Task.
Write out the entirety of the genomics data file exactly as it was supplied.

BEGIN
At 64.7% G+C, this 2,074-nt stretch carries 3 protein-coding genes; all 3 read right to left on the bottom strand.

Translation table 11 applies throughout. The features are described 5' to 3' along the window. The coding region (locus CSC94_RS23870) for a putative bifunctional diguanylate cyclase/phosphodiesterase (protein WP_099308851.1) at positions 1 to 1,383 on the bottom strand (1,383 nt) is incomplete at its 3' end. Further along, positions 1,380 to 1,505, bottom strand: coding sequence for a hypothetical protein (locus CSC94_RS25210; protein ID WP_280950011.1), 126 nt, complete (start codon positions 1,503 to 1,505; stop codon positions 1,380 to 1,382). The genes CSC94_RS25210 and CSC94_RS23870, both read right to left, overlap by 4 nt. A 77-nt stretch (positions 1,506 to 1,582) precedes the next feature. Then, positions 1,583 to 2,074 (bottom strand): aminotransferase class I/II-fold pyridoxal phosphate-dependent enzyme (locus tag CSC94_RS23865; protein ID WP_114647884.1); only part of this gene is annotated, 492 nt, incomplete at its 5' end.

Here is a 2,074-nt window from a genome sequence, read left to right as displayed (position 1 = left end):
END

At 64.7% G+C, this 2,074-nt stretch carries 3 protein-coding genes; all 3 read right to left on the bottom strand.

Translation table 11 applies throughout. The features are described 5' to 3' along the window. The coding region (locus CSC94_RS23870) for a putative bifunctional diguanylate cyclase/phosphodiesterase (protein WP_099308851.1) at positions 1 to 1,383 on the bottom strand (1,383 nt) is incomplete at its 3' end. Further along, positions 1,380 to 1,505, bottom strand: coding sequence for a hypothetical protein (locus CSC94_RS25210; protein ID WP_280950011.1), 126 nt, complete (start codon positions 1,503 to 1,505; stop codon positions 1,380 to 1,382). The genes CSC94_RS25210 and CSC94_RS23870, both read right to left, overlap by 4 nt. A 77-nt stretch (positions 1,506 to 1,582) precedes the next feature. Then, positions 1,583 to 2,074 (bottom strand): aminotransferase class I/II-fold pyridoxal phosphate-dependent enzyme (locus tag CSC94_RS23865; protein ID WP_114647884.1); only part of this gene is annotated, 492 nt, incomplete at its 5' end.

Here is a 2,074-nt window from a genome sequence, read left to right as displayed (position 1 = left end):